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"Tankas, also known as thangkas, are hanging scrolls or fabric temple banners that consist of a painted picture panels (called mélong in Tibetan, which means 'mirror'), usually depicting buddhas, mandalas, or great practitioners, which are sewn into or bordered by a textile mountings. Tankas are intended to serve as records of, and guides for, contemplative experiences and visualizations."
June 14, 2013. Andrew Quintman is Assistant Professor of Religious Studies at Yale University and provides an introduction to the aesthetic, cultural and religious significance of thangka paintings in the Himalaya. [8 mins]
Long video about the thangkas
June 14, 2013. Andrew Quintman is Assistant Professor of Religious Studies at Yale University and offers a detailed exploration of the aesthetic, cultural and religious significance of thangka paintings in the Himalaya. [21 mins]
Thangka Collection - Highlights
Box 34 [Tib. 60.4]: Tanka of Gautama Buddha and scenes from the Starving Tigress Jātaka: circa 1700-1800. “A Tibetan watercolor painting on cotton that depicts Gautama Buddha surrounded by scenes from "The Starving Tigress Jātaka." In the story a bodhisattva sees a starving tigress about to eat her own cubs, and the bodhisattva offers her his own body. Inscription in Tibetan on verso describes the position of the tanka in relation to other tankas. The tanka includes a silk cover and ribbons.”
Box 4 [Tib. 67.2]: Tanka of Gautama Buddha and scenes from the Ruru Deer Jātaka: circa 1700-circa 1800. “A Tibetan watercolor painting on cotton that depicts Gautama Buddha surrounded by scenes from "The Ruru Deer Jātaka," In the story the Ruru Deer saves man, who then betrays the deer, but the deer survives and teaches.”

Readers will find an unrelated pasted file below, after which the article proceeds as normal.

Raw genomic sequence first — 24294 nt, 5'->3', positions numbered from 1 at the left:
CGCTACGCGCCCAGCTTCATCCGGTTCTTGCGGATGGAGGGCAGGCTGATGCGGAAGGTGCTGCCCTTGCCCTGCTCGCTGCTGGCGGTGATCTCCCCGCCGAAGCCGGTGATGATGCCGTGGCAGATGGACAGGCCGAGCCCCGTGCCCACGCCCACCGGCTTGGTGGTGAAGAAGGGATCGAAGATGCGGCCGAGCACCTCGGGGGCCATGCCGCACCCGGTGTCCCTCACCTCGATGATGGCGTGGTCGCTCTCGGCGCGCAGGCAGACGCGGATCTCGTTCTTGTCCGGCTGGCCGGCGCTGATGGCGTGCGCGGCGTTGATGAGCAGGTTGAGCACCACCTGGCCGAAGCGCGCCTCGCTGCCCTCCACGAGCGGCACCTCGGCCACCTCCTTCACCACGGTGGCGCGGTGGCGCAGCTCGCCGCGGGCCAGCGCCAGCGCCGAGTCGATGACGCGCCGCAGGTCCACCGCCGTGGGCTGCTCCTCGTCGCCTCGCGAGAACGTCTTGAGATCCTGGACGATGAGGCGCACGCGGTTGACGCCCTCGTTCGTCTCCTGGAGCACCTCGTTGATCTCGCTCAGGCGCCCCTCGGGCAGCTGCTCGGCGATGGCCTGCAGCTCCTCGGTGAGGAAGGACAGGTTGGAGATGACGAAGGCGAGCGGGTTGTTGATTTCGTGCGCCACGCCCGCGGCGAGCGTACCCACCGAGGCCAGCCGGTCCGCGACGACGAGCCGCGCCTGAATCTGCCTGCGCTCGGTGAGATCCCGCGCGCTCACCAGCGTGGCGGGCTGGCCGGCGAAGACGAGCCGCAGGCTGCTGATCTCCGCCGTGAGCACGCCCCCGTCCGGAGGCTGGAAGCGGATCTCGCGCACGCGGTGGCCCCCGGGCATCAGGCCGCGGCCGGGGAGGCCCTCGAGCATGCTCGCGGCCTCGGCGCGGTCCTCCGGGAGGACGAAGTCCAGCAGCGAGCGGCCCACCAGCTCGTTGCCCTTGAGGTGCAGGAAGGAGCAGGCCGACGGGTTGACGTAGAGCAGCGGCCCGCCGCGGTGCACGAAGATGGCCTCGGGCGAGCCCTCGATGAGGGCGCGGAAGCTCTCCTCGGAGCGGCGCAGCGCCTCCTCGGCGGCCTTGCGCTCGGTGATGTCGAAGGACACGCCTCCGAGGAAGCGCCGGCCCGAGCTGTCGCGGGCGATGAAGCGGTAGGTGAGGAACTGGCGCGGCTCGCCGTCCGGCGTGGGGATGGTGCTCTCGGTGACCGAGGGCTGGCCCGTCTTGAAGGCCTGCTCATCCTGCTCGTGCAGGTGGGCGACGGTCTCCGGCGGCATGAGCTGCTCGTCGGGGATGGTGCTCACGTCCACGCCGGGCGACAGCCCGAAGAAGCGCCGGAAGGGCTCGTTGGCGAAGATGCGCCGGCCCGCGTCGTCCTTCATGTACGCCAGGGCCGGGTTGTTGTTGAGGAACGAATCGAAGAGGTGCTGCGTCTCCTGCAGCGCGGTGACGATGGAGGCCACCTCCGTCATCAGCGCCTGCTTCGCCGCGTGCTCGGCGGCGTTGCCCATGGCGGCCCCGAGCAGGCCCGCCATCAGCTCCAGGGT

Box 3 [Tib. 67.3]: Tanka of Gautama Buddha and scenes from the Vessantara Jātaka: circa 1700-circa 1800. “A Tibetan watercolor painting on cotton that depicts Gautama Buddha surrounded by scenes from "Vessantara Jātaka," In the story a compassionate prince gives away everything he owns, including his wife and children, thereby displaying the virtue of perfect charity.”
Deities and Teachers
Box 42 [Tib. 85.15]: Tanka of Mahākāla (?): circa 1650-circa 1750. “A watercolor painting on cotton that depicts Mahākāla with a dark blue body, three heads, and six arms, with ornaments made of human skulls, and accompanied by thirty-eight figures. Consecrated by a lama on the verso with an om-ah-hum and the red hand prints of the lama and the patron.”
Box 37 (Art) [Tib. 68.1]: Tanka of Hayagrīva: circa 1900-circa 1950. Given by the King of Nepal, Tribhuvan Bir Bickrum Shah (circa 1951-1953) to Chester Bowles (Yale 1924), first US ambassador to Nepal. “A Tibetan watercolor painting on cotton with embroidery that depicts Hayagrīva surrounded by thirty-six figures. The painting is mounted on brocade that depicts dragons.”
Box 1 [Tib 68.1]: Tanka of Mañjuśrī: circa 1950. Given by Chogyal of Sikkim Tashi Namgyal to publisher Elliott Beach Macrae, who then gifted it to the Beiencke. “A Sikkimese watercolor painting on cotton that depicts Mañjuśrī, accompanied by a white Tārā with seven eyes and Viśrāvaṇa, the chief of the Four Heavenly Kings. The figures are reportedly modeled after the Macrae family. Inscriptions in Tibetan on verso.”
Box 7 [Tib. 83.3]: Tanka of Bardo Thodol Deities: circa 1900-circa 1950. “A watercolor painting on cotton that depicts the 42 Peaceful Deities of Bardo with Samantabhadra in a rainbow framed circle accompanied by human figures below in Nepalese dress and holding black umbrellas. Inscription in Tibetan on the verso. Nine of the inscriptions are consecrations of the divinities on the recto.”
Box 41 [Tib. 85.9]: Tanka of Lobsang Chökyi Gyaltsen: circa 1600-circa 1700. “A watercolor painting on cotton that depicts Lobsang Chökyi Gyaltsen wearing yellow and seated on cushions with smaller figures of protective divinities, ten lamas, and Güshi Khan (1582-1655), a Khoshut prince and leader of the Khoshut Khanate.”